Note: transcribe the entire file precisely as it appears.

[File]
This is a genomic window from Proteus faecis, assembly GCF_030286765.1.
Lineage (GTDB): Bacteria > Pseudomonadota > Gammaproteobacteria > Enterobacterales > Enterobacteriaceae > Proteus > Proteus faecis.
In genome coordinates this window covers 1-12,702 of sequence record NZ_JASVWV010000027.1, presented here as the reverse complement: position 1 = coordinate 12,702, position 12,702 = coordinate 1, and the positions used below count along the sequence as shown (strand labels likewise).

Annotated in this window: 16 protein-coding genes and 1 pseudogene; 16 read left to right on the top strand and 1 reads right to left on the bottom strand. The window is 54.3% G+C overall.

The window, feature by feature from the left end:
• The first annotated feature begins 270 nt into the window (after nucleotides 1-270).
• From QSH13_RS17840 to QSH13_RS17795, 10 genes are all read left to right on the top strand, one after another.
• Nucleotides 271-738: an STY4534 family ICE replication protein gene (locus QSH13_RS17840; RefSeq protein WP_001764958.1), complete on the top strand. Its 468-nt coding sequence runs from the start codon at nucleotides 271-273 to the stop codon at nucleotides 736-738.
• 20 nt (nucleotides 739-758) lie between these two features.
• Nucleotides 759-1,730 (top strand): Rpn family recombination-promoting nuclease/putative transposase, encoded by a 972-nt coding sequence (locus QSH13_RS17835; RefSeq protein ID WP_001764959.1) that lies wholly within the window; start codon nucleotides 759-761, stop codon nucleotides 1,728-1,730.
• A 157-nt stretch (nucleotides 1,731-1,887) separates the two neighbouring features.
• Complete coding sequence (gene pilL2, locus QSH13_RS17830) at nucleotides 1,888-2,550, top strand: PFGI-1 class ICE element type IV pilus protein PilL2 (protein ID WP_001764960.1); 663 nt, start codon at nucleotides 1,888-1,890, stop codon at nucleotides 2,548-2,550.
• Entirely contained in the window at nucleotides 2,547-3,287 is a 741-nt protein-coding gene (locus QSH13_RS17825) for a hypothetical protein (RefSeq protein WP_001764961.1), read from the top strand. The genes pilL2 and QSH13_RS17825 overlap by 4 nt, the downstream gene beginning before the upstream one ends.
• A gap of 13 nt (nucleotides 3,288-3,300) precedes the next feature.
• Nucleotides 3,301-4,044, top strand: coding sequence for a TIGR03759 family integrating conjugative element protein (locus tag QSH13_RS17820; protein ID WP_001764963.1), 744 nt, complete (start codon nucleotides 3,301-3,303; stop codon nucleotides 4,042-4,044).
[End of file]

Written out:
This is a genomic window from Proteus faecis, assembly GCF_030286765.1.
Lineage (GTDB): Bacteria > Pseudomonadota > Gammaproteobacteria > Enterobacterales > Enterobacteriaceae > Proteus > Proteus faecis.
In genome coordinates this window covers 1-12,702 of sequence record NZ_JASVWV010000027.1, presented here as the reverse complement: position 1 = coordinate 12,702, position 12,702 = coordinate 1, and the positions used below count along the sequence as shown (strand labels likewise).

Annotated in this window: 16 protein-coding genes and 1 pseudogene; 16 read left to right on the top strand and 1 reads right to left on the bottom strand. The window is 54.3% G+C overall.

The window, feature by feature from the left end:
• The first annotated feature begins 270 nt into the window (after nucleotides 1-270).
• From QSH13_RS17840 to QSH13_RS17795, 10 genes are all read left to right on the top strand, one after another.
• Nucleotides 271-738: an STY4534 family ICE replication protein gene (locus QSH13_RS17840; RefSeq protein WP_001764958.1), complete on the top strand. Its 468-nt coding sequence runs from the start codon at nucleotides 271-273 to the stop codon at nucleotides 736-738.
• 20 nt (nucleotides 739-758) lie between these two features.
• Nucleotides 759-1,730 (top strand): Rpn family recombination-promoting nuclease/putative transposase, encoded by a 972-nt coding sequence (locus QSH13_RS17835; RefSeq protein ID WP_001764959.1) that lies wholly within the window; start codon nucleotides 759-761, stop codon nucleotides 1,728-1,730.
• A 157-nt stretch (nucleotides 1,731-1,887) separates the two neighbouring features.
• Complete coding sequence (gene pilL2, locus QSH13_RS17830) at nucleotides 1,888-2,550, top strand: PFGI-1 class ICE element type IV pilus protein PilL2 (protein ID WP_001764960.1); 663 nt, start codon at nucleotides 1,888-1,890, stop codon at nucleotides 2,548-2,550.
• Entirely contained in the window at nucleotides 2,547-3,287 is a 741-nt protein-coding gene (locus QSH13_RS17825) for a hypothetical protein (RefSeq protein WP_001764961.1), read from the top strand. The genes pilL2 and QSH13_RS17825 overlap by 4 nt, the downstream gene beginning before the upstream one ends.
• A gap of 13 nt (nucleotides 3,288-3,300) precedes the next feature.
• Nucleotides 3,301-4,044, top strand: coding sequence for a TIGR03759 family integrating conjugative element protein (locus tag QSH13_RS17820; protein ID WP_001764963.1), 744 nt, complete (start codon nucleotides 3,301-3,303; stop codon nucleotides 4,042-4,044).